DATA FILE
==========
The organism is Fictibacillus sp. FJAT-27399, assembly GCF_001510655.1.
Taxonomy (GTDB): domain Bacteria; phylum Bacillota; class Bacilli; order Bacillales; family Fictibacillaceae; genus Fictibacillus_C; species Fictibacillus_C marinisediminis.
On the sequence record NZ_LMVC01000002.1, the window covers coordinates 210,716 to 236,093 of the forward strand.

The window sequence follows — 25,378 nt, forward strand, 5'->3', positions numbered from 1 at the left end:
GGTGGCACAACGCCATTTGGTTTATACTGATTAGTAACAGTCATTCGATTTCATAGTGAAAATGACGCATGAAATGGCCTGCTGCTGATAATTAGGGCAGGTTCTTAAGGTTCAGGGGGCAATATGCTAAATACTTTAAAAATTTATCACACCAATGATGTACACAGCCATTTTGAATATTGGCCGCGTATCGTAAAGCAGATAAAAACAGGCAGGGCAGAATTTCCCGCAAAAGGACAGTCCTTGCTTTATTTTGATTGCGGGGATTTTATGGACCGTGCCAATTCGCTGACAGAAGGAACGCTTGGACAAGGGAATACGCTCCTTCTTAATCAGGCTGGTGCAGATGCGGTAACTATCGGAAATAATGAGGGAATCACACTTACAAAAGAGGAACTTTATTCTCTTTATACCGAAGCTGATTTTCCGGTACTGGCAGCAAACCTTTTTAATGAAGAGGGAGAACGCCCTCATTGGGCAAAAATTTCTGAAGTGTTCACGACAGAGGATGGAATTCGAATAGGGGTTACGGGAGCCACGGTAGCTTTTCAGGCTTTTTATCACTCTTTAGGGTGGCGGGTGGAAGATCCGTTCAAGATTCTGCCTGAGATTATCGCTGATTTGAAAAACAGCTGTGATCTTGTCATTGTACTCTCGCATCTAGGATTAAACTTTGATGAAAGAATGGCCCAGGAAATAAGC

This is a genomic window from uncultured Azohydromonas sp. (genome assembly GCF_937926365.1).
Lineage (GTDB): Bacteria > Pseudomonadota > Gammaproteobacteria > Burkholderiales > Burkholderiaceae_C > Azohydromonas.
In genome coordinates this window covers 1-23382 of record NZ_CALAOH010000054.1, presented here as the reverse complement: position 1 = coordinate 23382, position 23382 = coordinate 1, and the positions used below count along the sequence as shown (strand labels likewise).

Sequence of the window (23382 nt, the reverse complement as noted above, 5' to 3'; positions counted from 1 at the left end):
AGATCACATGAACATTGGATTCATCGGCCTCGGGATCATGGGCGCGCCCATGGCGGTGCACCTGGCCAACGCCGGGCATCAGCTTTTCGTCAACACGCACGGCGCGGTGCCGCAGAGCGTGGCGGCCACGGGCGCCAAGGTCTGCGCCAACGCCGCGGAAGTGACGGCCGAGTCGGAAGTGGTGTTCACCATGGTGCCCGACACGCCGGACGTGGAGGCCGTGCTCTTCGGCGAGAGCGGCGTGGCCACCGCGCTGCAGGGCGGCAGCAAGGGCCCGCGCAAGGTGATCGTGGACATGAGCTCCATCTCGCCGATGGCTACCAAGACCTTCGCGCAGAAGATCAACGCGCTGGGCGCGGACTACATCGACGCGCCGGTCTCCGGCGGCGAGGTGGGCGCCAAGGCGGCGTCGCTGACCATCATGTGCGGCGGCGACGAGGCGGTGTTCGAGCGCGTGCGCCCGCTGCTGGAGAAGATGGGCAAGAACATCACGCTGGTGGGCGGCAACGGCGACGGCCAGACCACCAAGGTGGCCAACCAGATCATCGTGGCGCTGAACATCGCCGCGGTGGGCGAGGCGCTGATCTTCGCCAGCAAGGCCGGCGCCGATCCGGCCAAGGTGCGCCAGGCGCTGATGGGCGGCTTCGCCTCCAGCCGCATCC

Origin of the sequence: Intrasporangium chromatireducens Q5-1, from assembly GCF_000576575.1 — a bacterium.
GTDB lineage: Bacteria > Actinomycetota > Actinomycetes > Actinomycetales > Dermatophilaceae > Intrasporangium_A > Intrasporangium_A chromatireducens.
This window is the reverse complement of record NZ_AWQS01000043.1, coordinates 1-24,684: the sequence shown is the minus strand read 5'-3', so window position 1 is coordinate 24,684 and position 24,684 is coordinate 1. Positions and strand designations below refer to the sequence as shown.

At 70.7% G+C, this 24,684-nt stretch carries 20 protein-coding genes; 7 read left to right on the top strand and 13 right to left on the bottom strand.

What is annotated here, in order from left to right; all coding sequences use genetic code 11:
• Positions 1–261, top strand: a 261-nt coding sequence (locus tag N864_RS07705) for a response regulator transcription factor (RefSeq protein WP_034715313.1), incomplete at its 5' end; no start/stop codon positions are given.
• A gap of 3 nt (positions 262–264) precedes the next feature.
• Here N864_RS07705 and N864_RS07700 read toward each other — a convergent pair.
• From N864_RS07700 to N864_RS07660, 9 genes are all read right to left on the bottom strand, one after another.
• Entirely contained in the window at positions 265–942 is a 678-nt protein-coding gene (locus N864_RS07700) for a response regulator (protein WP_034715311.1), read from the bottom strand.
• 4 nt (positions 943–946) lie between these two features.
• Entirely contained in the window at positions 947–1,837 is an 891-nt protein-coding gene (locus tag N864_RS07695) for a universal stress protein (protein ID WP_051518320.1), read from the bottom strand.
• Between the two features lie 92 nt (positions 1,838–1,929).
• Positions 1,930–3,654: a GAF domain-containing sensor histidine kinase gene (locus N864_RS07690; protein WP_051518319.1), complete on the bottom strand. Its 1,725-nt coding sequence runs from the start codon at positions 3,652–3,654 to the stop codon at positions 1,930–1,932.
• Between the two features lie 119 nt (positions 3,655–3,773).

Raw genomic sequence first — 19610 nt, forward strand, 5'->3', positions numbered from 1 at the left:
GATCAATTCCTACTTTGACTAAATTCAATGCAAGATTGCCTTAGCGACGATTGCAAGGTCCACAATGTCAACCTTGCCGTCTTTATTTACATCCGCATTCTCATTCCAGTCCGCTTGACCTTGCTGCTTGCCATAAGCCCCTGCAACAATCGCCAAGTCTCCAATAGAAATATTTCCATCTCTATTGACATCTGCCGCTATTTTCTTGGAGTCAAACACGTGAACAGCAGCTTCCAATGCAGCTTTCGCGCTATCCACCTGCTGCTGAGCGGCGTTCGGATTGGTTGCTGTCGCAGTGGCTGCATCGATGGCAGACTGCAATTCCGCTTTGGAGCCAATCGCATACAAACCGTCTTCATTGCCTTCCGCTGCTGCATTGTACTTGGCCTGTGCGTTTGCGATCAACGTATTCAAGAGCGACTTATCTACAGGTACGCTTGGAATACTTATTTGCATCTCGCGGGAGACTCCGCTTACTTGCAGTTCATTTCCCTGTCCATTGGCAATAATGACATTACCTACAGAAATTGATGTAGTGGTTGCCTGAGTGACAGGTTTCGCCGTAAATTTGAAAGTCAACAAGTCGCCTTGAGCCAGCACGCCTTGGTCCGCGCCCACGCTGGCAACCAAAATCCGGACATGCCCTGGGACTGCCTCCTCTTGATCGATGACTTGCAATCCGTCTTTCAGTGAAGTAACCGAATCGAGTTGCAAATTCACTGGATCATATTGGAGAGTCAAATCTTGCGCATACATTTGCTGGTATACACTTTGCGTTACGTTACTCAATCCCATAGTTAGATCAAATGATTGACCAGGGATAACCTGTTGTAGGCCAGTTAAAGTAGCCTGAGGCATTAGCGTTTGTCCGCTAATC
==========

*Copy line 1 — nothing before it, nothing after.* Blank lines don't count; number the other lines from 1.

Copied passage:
The organism is Fictibacillus sp. FJAT-27399, assembly GCF_001510655.1.